As Kenny said himself, days later, he doesn’t have the authority to dismiss the commissioner, but all the circumstantial evidence suggests that he forced Callinan from office.
On the day of Callinan’s “retirement”, the leader of the opposition, Micheál Martin, accused Kenny of sacking the commissioner. A few days later, “sources close to” Callinan revealed that he was “shocked” at the visit from Purcell, and felt he was left with no option but to resign.
In an alleged democracy, a prime minister would want this matter dealt with immediately, in order to allay any suspicion that he had acted like a dictator.
Not here. Instead, Kenny moved to ensure the facts surrounding Callinan’s departure from office be buried for the medium term, at least.
Kenny insisted on including the events around the commissioner’s departure in the commission of inquiry set up to examine the taping issue. The proper forum to deal with the events of March 24-25 would have been an Oireachtas committee. Instead, the truth of the matter has been long-fingered, and, in political terms, what’s been long-fingered can often end up in never-never-land.
What exactly did Purcell say to Callinan? Why was Purcell sent at all, as the records suggest that Callinan had moved with probity and speed to resolve the tape-recording matter once it came to his attention? Did the content of Purcell’s message leave Callinan with no option but to resign?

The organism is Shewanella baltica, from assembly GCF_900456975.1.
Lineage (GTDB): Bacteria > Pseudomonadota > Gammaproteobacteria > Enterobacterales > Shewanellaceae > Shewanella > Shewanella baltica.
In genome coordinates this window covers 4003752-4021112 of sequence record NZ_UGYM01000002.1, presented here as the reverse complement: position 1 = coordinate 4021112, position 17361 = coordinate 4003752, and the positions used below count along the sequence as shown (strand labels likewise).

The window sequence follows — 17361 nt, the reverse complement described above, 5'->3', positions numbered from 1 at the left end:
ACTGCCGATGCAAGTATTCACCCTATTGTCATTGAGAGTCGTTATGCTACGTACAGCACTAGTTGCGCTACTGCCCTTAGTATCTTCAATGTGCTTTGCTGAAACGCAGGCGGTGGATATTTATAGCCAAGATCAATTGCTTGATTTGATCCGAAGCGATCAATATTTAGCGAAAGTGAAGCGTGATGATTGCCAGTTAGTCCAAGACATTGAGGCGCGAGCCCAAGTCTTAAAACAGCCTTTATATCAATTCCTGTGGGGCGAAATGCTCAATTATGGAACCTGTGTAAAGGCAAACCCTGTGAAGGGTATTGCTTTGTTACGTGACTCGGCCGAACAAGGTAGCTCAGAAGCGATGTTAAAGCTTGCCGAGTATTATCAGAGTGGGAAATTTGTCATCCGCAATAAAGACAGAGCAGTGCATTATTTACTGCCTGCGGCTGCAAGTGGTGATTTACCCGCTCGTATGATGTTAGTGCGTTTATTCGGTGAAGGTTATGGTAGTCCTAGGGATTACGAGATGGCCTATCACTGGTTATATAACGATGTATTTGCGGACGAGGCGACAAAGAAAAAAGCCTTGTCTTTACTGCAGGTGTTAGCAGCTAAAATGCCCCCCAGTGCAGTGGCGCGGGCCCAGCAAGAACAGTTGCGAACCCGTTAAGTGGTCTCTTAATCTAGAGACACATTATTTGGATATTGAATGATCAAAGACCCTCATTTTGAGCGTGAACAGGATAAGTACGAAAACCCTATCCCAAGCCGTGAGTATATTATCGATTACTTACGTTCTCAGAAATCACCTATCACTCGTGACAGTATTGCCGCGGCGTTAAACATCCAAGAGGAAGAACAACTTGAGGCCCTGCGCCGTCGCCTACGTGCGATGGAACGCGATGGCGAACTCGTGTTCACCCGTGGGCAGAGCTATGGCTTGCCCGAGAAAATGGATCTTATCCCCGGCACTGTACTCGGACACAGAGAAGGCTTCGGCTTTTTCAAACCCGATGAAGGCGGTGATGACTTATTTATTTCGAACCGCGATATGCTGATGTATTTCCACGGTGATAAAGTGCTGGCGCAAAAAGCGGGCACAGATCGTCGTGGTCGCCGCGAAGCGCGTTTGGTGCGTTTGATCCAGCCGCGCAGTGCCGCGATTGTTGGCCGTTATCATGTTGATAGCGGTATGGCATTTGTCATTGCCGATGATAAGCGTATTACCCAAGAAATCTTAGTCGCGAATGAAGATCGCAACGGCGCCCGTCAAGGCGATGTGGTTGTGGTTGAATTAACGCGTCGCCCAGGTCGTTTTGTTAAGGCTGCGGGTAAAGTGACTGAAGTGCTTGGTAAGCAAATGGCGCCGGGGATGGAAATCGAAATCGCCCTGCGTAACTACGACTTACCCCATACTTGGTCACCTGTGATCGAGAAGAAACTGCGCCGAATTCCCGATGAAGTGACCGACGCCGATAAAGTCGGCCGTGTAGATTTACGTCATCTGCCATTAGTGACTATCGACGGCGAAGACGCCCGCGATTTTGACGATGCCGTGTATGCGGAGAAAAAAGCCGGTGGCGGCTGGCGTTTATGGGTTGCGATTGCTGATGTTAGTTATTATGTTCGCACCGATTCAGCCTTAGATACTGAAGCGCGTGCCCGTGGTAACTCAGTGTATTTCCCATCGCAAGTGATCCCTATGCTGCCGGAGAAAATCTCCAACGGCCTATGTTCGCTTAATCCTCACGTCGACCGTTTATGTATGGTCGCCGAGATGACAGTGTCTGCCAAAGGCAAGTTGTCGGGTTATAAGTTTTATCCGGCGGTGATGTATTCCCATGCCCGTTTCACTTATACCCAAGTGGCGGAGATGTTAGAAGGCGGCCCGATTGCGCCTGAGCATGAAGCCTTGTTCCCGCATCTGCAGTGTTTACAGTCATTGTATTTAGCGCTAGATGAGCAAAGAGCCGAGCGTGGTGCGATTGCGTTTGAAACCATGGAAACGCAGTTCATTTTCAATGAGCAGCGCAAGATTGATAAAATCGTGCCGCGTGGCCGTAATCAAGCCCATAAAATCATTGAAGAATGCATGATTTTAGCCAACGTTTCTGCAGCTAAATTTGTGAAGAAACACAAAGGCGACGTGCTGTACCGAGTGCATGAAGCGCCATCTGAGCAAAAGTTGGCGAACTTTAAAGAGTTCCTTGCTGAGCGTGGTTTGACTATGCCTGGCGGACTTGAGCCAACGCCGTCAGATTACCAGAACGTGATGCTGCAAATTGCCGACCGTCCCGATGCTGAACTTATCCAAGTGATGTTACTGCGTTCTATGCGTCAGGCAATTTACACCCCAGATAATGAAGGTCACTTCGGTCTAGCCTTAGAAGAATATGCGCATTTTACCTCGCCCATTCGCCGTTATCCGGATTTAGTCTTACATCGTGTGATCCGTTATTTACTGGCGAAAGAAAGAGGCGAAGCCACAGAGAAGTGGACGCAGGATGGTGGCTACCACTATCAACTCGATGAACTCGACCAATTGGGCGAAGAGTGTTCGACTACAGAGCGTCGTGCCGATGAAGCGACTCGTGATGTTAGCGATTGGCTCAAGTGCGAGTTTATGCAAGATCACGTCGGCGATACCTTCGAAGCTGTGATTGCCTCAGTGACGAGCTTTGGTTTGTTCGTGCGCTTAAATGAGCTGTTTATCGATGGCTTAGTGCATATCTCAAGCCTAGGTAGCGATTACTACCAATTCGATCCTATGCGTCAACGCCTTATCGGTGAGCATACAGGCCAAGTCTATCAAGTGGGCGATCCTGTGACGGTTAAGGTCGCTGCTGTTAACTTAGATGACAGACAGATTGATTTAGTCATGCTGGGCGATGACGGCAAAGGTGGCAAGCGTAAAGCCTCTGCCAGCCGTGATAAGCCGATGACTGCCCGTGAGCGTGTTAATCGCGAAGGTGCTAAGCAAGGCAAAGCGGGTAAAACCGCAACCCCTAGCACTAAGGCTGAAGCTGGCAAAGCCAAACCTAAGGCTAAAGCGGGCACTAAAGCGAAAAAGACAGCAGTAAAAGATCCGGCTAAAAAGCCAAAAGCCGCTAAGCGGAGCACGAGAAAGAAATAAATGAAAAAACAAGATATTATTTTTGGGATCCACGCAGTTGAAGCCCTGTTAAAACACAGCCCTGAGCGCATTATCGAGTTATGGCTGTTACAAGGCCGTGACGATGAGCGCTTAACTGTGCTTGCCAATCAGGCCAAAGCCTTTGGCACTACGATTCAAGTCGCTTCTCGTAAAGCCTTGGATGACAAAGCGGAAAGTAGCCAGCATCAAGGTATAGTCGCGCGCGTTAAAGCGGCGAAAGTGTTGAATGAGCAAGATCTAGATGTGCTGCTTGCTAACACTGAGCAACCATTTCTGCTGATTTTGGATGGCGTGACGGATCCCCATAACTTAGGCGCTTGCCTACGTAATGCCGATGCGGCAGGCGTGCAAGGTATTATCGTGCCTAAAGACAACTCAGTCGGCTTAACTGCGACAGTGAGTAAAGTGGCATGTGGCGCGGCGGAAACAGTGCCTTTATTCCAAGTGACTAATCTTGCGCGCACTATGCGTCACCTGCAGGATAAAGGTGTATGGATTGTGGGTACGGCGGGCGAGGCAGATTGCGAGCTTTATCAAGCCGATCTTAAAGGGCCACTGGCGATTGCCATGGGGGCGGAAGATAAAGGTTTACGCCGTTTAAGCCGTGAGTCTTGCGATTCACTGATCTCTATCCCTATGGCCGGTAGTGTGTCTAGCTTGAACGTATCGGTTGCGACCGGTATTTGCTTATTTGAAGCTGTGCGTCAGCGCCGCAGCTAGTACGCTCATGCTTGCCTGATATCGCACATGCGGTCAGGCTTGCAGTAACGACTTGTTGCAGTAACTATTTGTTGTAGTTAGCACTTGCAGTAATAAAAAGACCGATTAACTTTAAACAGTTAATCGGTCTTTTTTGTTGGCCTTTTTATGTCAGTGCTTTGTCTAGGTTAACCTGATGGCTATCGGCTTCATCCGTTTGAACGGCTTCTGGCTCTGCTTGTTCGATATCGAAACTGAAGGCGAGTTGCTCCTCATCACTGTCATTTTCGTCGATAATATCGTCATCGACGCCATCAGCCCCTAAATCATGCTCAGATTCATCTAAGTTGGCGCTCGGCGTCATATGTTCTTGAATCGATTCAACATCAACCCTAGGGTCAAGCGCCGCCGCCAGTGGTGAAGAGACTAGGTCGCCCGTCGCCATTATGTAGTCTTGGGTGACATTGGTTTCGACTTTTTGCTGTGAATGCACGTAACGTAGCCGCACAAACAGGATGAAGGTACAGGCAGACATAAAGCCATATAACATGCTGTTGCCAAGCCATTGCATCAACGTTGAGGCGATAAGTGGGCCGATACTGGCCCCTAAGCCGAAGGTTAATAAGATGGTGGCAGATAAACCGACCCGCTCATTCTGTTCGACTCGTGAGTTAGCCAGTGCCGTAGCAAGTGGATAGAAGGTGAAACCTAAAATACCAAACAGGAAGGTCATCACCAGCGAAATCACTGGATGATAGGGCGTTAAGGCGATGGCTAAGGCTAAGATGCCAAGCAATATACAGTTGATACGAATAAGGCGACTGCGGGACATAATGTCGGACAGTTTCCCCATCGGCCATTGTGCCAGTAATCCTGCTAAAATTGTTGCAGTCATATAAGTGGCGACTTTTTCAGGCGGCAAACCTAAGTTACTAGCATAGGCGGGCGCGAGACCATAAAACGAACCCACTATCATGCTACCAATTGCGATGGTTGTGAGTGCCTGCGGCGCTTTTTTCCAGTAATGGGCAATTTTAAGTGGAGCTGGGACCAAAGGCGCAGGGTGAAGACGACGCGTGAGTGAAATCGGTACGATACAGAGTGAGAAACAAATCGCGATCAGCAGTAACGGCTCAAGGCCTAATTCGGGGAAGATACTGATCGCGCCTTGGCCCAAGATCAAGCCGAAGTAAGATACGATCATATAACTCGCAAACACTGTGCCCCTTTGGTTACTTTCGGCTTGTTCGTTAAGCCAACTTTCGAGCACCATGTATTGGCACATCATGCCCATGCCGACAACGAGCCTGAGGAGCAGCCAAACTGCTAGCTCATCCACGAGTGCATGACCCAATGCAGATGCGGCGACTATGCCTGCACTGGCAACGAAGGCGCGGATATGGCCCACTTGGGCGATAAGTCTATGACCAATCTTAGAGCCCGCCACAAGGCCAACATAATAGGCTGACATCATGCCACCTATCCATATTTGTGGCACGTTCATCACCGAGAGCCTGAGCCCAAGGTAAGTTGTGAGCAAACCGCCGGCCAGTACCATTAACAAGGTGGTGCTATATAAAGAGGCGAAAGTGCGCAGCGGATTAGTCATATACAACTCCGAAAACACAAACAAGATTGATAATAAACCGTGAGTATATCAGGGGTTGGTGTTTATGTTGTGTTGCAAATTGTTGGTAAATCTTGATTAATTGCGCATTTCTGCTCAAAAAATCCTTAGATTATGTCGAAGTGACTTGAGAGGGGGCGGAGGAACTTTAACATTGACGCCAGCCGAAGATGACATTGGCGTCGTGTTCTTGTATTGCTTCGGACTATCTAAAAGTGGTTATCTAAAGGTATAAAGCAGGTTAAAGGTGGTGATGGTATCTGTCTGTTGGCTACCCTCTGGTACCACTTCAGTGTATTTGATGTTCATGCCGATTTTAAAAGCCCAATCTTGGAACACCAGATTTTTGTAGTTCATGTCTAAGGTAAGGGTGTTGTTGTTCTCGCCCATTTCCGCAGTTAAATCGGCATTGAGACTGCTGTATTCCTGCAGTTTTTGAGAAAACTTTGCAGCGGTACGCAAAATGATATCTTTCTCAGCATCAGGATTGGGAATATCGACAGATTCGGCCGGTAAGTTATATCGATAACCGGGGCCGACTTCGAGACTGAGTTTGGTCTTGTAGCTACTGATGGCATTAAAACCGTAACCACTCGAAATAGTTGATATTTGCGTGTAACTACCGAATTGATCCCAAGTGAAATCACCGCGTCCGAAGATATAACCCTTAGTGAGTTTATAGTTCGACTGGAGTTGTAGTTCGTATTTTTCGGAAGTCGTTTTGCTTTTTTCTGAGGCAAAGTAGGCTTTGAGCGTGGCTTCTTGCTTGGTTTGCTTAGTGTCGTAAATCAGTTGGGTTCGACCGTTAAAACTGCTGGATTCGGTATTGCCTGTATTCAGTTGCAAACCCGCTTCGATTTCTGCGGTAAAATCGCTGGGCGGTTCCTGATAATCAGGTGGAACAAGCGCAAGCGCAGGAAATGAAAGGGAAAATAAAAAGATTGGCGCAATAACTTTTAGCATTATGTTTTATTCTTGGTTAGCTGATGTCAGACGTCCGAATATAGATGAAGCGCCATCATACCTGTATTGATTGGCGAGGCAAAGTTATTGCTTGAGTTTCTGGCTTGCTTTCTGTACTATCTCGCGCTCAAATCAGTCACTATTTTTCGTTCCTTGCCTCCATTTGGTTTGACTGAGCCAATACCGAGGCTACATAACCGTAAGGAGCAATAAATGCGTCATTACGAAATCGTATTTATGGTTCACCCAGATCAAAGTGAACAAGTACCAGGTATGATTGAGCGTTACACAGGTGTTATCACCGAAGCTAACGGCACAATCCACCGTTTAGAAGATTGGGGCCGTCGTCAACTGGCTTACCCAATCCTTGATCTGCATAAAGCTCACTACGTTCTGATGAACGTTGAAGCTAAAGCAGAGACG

All of these questions require answers. Otherwise, we accept that a Garda Commissioner can be fired, not for his performance in office, but for the political imperatives of serving politicians. That would be a very dodgy place to go.
Last Wednesday, the Justice Committee looked for answers, but Purcell said he wasn’t going there. He claimed that he couldn’t discuss the matter, as it was included in the commission of inquiry terms of reference. In reality, if he so wished, there was nothing to stop him providing answers to the Oireachtas. Ironically, at the same meeting he was perfectly happy to discuss other matters, which are also the subject of a commission of inquiry, because it suited him to do so.
This is an old trick, perfected by Fianna Fáil back in the days of the planning tribunal. Issues that Bertie Ahern considered politically desirable to air — such as his dig-out finances — were dealt with, but anything awkward was parked by referring to the sanctity of the tribunal.
Purcell’s fate is tied to Kenny’s. If the suspicions were confirmed, then both of them would have to go. But the fact that the civil servant was not obliged to answer the questions of the Oireachtas demonstrates the weakness of our democracy.
Elsewhere, checks and balances in the system are taken seriously. Parliamentary committees have real power to hold the other arms of government to account. Here, the executive does as it pleases, and, in this case, it would appear that the Taoiseach, alone of the executive, may have actually abused his power to a worrying extent.
“Paddy likes to know what’s going on,” Kenny said on the night of the 2011 general election. Right now, he seems determined to ensure that Paddy stays in the dark on this matter. As long as that pertains, a big dirty cloud will hang over him.